Breakouts can come in many different forms and can be exacerbated by a number of different factors from foods to toiletries, but acne can also be caused by excessive exercise.
Whilst working out is important for our body and mind, we need to take care of our skin too when exercising as leading Dermatologist Dr Daniel Glass, from The Dermatology Clinic London on Harley Street, explains. How does working out cause acne and how can we prevent it?
Although you may not feel as confident without your make-up on or be dashing to the gym or on a run in the middle of the working day, exercising without make-up is a must for your skin. “Make-up forms a barrier on your skin and can block your pores,” explains Daniel.
“As you exercise your body temperature rises and your heart rate increases, causing your pores and sweat glands to open up, helping to cool your body down. If make-up is left on during exercise it may prevent those pores from being able to release sweat.” This in turn can block your pores and glands, hindering your skin’s ability to breathe, which means your chance of breakouts and blackheads developing is massively increased.
Do you love your activewear so much you wear it even when you are not being active? This might be causing problems for your skin. “Tight clothing that occludes the pores and prevents sebum and sweat from escaping can also contribute to nasty outbreaks,” says Daniel.
Exercise induced acne is more prevalent on areas of skin that are obstructed by constricting clothing, such as bra straps, waistbands, rucksacks or under headbands or devices such as watches or heart rate monitors so if this is where you are noticing break outs, it is time to take action.
“The most effective form of treatment consists of removing the cause of the issue. As such, devices or objects in contact with the affected skin should be removed as soon as you have finished using them and should be cleaned after use. Where possible, avoid wearing clothing which rubs against your skin during exercise and ensure you shower or bath straight after exercising and change into clean clothing,” Daniel explains.
Also think smart when chosing your work out gear. For example, wearing breathable fabrics, such as cotton and linen will help to keep you cooler by absorbing the excess moisture, which in turn will reduce sweating. Clothing with modern fabric technology such as sweat wicking, is also a good option as they have been designed to help people keep cool and draw moisture away from the body to allow it to evaporate quickly and easily, ensuring that it doesn’t linger on the skin and block the pores.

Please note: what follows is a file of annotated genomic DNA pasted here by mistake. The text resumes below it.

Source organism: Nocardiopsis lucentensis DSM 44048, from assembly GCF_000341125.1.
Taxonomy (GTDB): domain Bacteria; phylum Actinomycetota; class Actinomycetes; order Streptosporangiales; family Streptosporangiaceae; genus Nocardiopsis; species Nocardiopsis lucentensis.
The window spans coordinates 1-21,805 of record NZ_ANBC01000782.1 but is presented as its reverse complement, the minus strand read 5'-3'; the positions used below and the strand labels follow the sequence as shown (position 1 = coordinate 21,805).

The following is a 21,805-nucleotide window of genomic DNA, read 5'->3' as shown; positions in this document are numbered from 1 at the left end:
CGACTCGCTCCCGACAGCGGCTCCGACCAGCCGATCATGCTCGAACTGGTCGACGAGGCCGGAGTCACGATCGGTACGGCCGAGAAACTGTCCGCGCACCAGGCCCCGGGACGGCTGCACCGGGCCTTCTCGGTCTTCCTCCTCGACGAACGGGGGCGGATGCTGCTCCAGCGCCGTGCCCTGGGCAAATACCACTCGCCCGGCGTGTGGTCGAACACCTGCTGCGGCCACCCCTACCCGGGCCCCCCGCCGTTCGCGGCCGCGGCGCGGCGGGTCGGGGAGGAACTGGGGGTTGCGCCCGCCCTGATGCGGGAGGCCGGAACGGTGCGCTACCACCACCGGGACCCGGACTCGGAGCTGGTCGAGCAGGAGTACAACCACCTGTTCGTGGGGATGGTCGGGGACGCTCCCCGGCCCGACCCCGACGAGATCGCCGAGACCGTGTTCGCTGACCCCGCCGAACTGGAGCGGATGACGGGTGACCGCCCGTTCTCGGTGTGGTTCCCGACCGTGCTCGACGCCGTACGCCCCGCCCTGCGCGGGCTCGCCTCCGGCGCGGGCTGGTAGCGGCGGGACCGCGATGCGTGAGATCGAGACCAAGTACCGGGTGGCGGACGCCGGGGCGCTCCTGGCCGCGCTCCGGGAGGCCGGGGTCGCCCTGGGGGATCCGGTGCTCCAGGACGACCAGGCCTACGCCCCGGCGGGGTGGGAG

Just make sure after a sweaty session you shower and change as soon as possible.
Gym equipment from exercise mats, to dumbbells and running machines, can be a source of countless skin infections. Studies show that gym equipment which have the most contact with the skin, such as mats and exercise machines have the most bacteria, which makes sense. “With so many people using the same machines on a regular basis and not paying enough attention to disinfecting or wiping down after use, these germs and bacteria are easily spread,” says Daniel. “People with compromised immune systems have also been shown to have more risk of developing skin infections if they attend the gym.” Make sure you use a mat cover or even just a large towel for classes involving mats. Think about wearing Pilates socks if you need to be barefoot in a communal class and wipe down any equipment with the antibacterial spray most gyms provide before using them. Avoid touching your face at all if you can and wash your hands well after working out in the gym or yoga studio.
Getting outside to exercise is a great idea with the benefit of being in nature and working out. But remember you still need to take care of your skin. “There are also large number of other skin conditions which can be aggravated by sun exposure, including eczema, psoriasis, acne and some auto immune conditions,” adds Daniel. “These may be induced with extensive exercise, for example after prolonged periods of walking, usually in hot weather. Symptoms are often found in golfers, marathon runners or long‐distance walkers.”
Also remember you are outside in the sun’s rays and so a comprehensive sun cream which protects you against both UVA and UVB rays is needed.
“If possible, also try and opt for an oil-free non comedogenic sunscreen that’s formulated for the face and apply your chosen, broad spectrum sunscreen at least 30 minutes before you go outside and reapply every 2 or 3 hours throughout the day, and after excessive sweating or swimming,” recommends Daniel.
Even if you don’t normally burn easily applying the correct sunscreen in sunny weather is important in preventing serious sun damage, which can occur over a lifetime, due to over exposure and lack of sun protection.
If you found this useful, why not take a look at what Nichola Joss says we should be doing to get our skin party season ready. And, top make-up artist Candice Meggan reveals how to look like you had a good night’s sleep even when you didn’t.